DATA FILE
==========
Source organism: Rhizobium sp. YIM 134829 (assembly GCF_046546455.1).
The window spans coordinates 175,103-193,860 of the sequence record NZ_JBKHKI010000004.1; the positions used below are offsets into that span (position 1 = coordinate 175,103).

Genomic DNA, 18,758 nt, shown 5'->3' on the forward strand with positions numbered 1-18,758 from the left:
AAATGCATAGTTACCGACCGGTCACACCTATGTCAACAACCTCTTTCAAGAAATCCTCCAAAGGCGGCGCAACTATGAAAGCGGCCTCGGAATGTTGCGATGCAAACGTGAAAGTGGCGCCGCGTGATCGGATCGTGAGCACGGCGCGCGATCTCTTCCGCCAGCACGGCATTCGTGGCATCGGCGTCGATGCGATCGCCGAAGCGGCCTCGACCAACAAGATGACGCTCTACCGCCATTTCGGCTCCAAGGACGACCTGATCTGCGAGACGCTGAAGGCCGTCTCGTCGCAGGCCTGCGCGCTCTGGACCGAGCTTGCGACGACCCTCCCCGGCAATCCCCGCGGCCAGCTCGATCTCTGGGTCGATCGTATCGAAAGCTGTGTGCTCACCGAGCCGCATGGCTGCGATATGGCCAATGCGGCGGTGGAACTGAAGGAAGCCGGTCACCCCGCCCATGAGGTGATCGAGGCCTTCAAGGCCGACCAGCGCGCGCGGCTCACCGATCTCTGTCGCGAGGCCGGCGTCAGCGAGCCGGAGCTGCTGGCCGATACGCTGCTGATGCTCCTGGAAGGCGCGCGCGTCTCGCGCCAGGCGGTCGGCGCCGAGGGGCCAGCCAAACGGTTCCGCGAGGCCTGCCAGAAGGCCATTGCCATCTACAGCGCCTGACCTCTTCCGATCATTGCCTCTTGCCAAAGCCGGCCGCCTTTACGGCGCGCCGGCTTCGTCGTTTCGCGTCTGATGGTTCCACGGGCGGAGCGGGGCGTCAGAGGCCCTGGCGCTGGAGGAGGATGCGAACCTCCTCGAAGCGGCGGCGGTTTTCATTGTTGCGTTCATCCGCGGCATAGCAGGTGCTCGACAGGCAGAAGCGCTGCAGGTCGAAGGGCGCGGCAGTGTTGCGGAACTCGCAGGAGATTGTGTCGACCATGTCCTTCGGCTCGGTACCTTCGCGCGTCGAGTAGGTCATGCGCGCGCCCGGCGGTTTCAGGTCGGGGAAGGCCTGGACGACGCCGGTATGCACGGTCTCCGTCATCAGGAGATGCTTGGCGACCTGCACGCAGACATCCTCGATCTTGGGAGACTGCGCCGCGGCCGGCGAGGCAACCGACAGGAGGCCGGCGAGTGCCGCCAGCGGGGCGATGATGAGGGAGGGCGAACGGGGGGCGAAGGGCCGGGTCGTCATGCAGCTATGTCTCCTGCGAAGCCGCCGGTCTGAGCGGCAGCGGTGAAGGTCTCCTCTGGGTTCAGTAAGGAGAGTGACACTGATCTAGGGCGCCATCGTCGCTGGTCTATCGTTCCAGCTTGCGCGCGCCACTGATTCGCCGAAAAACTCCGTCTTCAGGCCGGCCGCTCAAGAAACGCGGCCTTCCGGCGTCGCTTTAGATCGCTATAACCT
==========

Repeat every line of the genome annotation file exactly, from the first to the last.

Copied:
Source organism: Rhizobium sp. YIM 134829 (assembly GCF_046546455.1).
The window spans coordinates 175,103-193,860 of the sequence record NZ_JBKHKI010000004.1; the positions used below are offsets into that span (position 1 = coordinate 175,103).

Genomic DNA, 18,758 nt, shown 5'->3' on the forward strand with positions numbered 1-18,758 from the left:
AAATGCATAGTTACCGACCGGTCACACCTATGTCAACAACCTCTTTCAAGAAATCCTCCAAAGGCGGCGCAACTATGAAAGCGGCCTCGGAATGTTGCGATGCAAACGTGAAAGTGGCGCCGCGTGATCGGATCGTGAGCACGGCGCGCGATCTCTTCCGCCAGCACGGCATTCGTGGCATCGGCGTCGATGCGATCGCCGAAGCGGCCTCGACCAACAAGATGACGCTCTACCGCCATTTCGGCTCCAAGGACGACCTGATCTGCGAGACGCTGAAGGCCGTCTCGTCGCAGGCCTGCGCGCTCTGGACCGAGCTTGCGACGACCCTCCCCGGCAATCCCCGCGGCCAGCTCGATCTCTGGGTCGATCGTATCGAAAGCTGTGTGCTCACCGAGCCGCATGGCTGCGATATGGCCAATGCGGCGGTGGAACTGAAGGAAGCCGGTCACCCCGCCCATGAGGTGATCGAGGCCTTCAAGGCCGACCAGCGCGCGCGGCTCACCGATCTCTGTCGCGAGGCCGGCGTCAGCGAGCCGGAGCTGCTGGCCGATACGCTGCTGATGCTCCTGGAAGGCGCGCGCGTCTCGCGCCAGGCGGTCGGCGCCGAGGGGCCAGCCAAACGGTTCCGCGAGGCCTGCCAGAAGGCCATTGCCATCTACAGCGCCTGACCTCTTCCGATCATTGCCTCTTGCCAAAGCCGGCCGCCTTTACGGCGCGCCGGCTTCGTCGTTTCGCGTCTGATGGTTCCACGGGCGGAGCGGGGCGTCAGAGGCCCTGGCGCTGGAGGAGGATGCGAACCTCCTCGAAGCGGCGGCGGTTTTCATTGTTGCGTTCATCCGCGGCATAGCAGGTGCTCGACAGGCAGAAGCGCTGCAGGTCGAAGGGCGCGGCAGTGTTGCGGAACTCGCAGGAGATTGTGTCGACCATGTCCTTCGGCTCGGTACCTTCGCGCGTCGAGTAGGTCATGCGCGCGCCCGGCGGTTTCAGGTCGGGGAAGGCCTGGACGACGCCGGTATGCACGGTCTCCGTCATCAGGAGATGCTTGGCGACCTGCACGCAGACATCCTCGATCTTGGGAGACTGCGCCGCGGCCGGCGAGGCAACCGACAGGAGGCCGGCGAGTGCCGCCAGCGGGGCGATGATGAGGGAGGGCGAACGGGGGGCGAAGGGCCGGGTCGTCATGCAGCTATGTCTCCTGCGAAGCCGCCGGTCTGAGCGGCAGCGGTGAAGGTCTCCTCTGGGTTCAGTAAGGAGAGTGACACTGATCTAGGGCGCCATCGTCGCTGGTCTATCGTTCCAGCTTGCGCGCGCCACTGATTCGCCGAAAAACTCCGTCTTCAGGCCGGCCGCTCAAGAAACGCGGCCTTCCGGCGTCGCTTTAGATCGCTATAACCT